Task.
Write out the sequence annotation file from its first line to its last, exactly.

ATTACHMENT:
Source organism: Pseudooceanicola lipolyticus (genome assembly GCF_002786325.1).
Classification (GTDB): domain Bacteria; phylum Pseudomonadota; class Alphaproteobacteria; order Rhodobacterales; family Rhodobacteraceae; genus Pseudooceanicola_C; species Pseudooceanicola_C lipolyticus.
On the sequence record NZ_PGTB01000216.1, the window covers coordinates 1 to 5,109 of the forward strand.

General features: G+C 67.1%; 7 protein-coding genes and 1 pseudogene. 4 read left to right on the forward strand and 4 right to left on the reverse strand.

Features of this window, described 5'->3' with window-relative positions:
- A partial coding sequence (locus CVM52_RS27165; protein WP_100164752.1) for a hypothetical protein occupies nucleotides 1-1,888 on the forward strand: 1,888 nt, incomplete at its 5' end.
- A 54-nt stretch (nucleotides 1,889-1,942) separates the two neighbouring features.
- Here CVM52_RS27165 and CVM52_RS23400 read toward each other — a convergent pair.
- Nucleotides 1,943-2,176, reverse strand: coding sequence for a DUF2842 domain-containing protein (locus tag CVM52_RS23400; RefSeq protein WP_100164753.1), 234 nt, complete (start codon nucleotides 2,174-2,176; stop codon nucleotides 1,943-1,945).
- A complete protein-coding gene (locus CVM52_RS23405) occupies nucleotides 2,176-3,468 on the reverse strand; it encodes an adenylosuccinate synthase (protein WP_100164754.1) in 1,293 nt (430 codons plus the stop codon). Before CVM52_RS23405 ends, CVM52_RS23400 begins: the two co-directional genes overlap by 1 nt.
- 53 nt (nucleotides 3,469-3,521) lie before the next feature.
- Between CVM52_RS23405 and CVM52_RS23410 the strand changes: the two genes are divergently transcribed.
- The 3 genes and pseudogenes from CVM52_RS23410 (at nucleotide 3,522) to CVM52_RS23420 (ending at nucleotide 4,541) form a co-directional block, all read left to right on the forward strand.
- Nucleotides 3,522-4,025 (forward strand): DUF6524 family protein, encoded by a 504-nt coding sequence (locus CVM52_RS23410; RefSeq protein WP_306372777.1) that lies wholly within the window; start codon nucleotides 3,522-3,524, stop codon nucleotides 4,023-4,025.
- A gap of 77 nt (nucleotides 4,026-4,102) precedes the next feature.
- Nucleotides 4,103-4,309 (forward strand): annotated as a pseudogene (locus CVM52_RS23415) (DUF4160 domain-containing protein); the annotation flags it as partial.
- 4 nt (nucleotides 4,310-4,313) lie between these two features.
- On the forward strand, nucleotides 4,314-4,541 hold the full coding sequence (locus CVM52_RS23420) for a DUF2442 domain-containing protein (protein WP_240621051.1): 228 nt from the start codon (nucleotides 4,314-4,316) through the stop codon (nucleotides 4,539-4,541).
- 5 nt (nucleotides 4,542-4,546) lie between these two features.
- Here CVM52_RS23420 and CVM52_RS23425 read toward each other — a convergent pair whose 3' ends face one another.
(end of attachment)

Source organism: Pseudooceanicola lipolyticus (genome assembly GCF_002786325.1).
Classification (GTDB): domain Bacteria; phylum Pseudomonadota; class Alphaproteobacteria; order Rhodobacterales; family Rhodobacteraceae; genus Pseudooceanicola_C; species Pseudooceanicola_C lipolyticus.
On the sequence record NZ_PGTB01000216.1, the window covers coordinates 1 to 5,109 of the forward strand.

General features: G+C 67.1%; 7 protein-coding genes and 1 pseudogene. 4 read left to right on the forward strand and 4 right to left on the reverse strand.

Features of this window, described 5'->3' with window-relative positions:
- A partial coding sequence (locus CVM52_RS27165; protein WP_100164752.1) for a hypothetical protein occupies nucleotides 1-1,888 on the forward strand: 1,888 nt, incomplete at its 5' end.
- A 54-nt stretch (nucleotides 1,889-1,942) separates the two neighbouring features.
- Here CVM52_RS27165 and CVM52_RS23400 read toward each other — a convergent pair.
- Nucleotides 1,943-2,176, reverse strand: coding sequence for a DUF2842 domain-containing protein (locus tag CVM52_RS23400; RefSeq protein WP_100164753.1), 234 nt, complete (start codon nucleotides 2,174-2,176; stop codon nucleotides 1,943-1,945).
- A complete protein-coding gene (locus CVM52_RS23405) occupies nucleotides 2,176-3,468 on the reverse strand; it encodes an adenylosuccinate synthase (protein WP_100164754.1) in 1,293 nt (430 codons plus the stop codon). Before CVM52_RS23405 ends, CVM52_RS23400 begins: the two co-directional genes overlap by 1 nt.
- 53 nt (nucleotides 3,469-3,521) lie before the next feature.
- Between CVM52_RS23405 and CVM52_RS23410 the strand changes: the two genes are divergently transcribed.
- The 3 genes and pseudogenes from CVM52_RS23410 (at nucleotide 3,522) to CVM52_RS23420 (ending at nucleotide 4,541) form a co-directional block, all read left to right on the forward strand.
- Nucleotides 3,522-4,025 (forward strand): DUF6524 family protein, encoded by a 504-nt coding sequence (locus CVM52_RS23410; RefSeq protein WP_306372777.1) that lies wholly within the window; start codon nucleotides 3,522-3,524, stop codon nucleotides 4,023-4,025.
- A gap of 77 nt (nucleotides 4,026-4,102) precedes the next feature.
- Nucleotides 4,103-4,309 (forward strand): annotated as a pseudogene (locus CVM52_RS23415) (DUF4160 domain-containing protein); the annotation flags it as partial.
- 4 nt (nucleotides 4,310-4,313) lie between these two features.
- On the forward strand, nucleotides 4,314-4,541 hold the full coding sequence (locus CVM52_RS23420) for a DUF2442 domain-containing protein (protein WP_240621051.1): 228 nt from the start codon (nucleotides 4,314-4,316) through the stop codon (nucleotides 4,539-4,541).
- 5 nt (nucleotides 4,542-4,546) lie between these two features.
- Here CVM52_RS23420 and CVM52_RS23425 read toward each other — a convergent pair whose 3' ends face one another.